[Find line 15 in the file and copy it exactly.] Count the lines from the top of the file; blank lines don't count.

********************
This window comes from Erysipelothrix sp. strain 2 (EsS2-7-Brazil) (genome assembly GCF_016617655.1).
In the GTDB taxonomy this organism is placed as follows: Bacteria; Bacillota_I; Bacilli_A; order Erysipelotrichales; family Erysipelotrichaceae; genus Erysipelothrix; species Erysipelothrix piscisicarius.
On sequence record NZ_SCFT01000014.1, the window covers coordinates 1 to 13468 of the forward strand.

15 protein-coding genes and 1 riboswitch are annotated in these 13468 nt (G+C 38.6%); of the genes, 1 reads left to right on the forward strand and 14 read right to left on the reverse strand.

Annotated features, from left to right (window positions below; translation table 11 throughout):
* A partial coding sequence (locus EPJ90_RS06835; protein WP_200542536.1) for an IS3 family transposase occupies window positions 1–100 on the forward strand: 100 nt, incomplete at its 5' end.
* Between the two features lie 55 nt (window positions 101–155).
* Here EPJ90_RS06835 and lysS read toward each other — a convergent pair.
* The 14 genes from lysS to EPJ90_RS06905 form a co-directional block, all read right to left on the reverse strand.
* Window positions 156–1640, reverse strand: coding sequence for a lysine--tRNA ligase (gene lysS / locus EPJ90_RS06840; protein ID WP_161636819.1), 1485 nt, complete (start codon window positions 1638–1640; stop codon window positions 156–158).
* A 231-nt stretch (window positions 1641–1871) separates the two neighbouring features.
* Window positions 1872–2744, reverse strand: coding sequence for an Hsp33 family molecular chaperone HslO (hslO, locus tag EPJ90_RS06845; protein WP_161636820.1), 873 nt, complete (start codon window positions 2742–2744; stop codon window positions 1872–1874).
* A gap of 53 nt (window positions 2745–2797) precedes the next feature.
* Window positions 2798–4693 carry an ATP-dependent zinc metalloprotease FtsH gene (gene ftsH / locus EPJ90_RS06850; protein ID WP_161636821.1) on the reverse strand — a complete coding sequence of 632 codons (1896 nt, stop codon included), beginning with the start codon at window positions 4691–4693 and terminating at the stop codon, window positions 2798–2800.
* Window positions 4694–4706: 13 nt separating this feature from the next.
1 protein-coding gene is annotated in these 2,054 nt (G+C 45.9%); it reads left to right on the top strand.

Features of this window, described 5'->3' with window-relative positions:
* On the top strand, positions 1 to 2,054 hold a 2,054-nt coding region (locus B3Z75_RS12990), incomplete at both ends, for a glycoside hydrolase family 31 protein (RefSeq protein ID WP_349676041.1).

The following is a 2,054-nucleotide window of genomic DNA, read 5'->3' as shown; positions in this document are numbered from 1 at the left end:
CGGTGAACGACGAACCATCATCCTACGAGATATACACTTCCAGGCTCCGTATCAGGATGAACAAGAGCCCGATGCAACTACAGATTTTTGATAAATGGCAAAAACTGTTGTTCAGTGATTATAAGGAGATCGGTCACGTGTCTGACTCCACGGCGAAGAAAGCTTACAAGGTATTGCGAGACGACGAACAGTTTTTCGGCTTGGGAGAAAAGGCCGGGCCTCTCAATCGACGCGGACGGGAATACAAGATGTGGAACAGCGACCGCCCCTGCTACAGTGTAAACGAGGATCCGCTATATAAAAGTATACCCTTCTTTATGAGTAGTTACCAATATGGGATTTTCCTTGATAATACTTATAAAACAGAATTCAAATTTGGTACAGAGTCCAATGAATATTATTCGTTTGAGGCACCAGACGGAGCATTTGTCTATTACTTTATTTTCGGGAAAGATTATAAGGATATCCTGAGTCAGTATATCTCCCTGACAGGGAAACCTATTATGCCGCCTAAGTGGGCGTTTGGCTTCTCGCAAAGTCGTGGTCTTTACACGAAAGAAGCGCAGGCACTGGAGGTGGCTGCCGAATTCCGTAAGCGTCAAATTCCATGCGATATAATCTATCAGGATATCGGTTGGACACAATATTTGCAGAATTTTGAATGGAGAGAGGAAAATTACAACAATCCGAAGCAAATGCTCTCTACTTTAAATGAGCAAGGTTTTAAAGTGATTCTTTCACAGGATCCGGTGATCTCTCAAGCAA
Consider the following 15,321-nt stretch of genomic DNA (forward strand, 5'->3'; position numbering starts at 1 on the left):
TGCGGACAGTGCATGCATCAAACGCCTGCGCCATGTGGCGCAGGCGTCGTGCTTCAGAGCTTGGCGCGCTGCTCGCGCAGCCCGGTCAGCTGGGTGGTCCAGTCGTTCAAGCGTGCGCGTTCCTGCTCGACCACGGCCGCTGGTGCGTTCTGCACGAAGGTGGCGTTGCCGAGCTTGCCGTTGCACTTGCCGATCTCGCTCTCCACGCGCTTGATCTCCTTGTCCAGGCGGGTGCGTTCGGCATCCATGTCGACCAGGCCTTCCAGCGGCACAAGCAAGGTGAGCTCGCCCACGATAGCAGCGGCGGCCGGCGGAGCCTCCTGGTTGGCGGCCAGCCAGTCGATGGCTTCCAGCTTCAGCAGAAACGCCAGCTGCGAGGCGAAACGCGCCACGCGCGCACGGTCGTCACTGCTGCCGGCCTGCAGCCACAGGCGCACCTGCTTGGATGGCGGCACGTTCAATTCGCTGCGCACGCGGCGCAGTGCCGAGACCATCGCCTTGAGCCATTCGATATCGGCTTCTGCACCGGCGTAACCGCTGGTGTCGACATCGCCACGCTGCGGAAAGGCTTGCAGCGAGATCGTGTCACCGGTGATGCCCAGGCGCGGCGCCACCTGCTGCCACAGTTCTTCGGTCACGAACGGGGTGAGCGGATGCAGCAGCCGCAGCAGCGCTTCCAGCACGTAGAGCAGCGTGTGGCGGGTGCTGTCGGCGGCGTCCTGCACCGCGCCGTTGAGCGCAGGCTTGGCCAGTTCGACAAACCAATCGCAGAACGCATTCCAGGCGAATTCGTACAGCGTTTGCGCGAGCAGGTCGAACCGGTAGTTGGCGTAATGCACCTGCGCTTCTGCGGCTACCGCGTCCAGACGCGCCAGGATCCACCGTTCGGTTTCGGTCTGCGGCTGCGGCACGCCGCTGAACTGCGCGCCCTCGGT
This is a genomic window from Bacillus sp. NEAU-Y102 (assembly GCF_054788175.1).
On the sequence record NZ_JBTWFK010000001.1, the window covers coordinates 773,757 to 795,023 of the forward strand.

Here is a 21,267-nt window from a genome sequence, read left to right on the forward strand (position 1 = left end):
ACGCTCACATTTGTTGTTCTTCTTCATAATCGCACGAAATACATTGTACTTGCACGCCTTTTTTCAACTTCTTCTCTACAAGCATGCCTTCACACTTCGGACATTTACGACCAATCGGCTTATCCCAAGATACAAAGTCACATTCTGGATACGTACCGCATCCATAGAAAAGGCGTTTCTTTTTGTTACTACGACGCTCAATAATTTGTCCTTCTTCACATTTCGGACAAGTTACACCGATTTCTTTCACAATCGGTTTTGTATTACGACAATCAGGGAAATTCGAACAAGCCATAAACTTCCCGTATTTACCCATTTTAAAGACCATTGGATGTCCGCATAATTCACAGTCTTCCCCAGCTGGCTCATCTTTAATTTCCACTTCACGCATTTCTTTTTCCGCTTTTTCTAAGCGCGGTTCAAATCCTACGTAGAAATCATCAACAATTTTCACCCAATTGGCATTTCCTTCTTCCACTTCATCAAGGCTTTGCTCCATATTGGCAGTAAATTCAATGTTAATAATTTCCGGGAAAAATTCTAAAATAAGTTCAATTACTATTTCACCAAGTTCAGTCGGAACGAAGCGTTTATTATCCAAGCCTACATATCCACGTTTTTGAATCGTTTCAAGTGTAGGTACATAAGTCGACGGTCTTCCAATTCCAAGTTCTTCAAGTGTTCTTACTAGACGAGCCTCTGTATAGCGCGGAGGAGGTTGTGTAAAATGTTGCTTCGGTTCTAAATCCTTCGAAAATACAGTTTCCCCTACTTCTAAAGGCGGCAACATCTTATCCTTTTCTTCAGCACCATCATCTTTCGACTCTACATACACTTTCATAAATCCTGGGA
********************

* Window positions 4694–4706: 13 nt separating this feature from the next.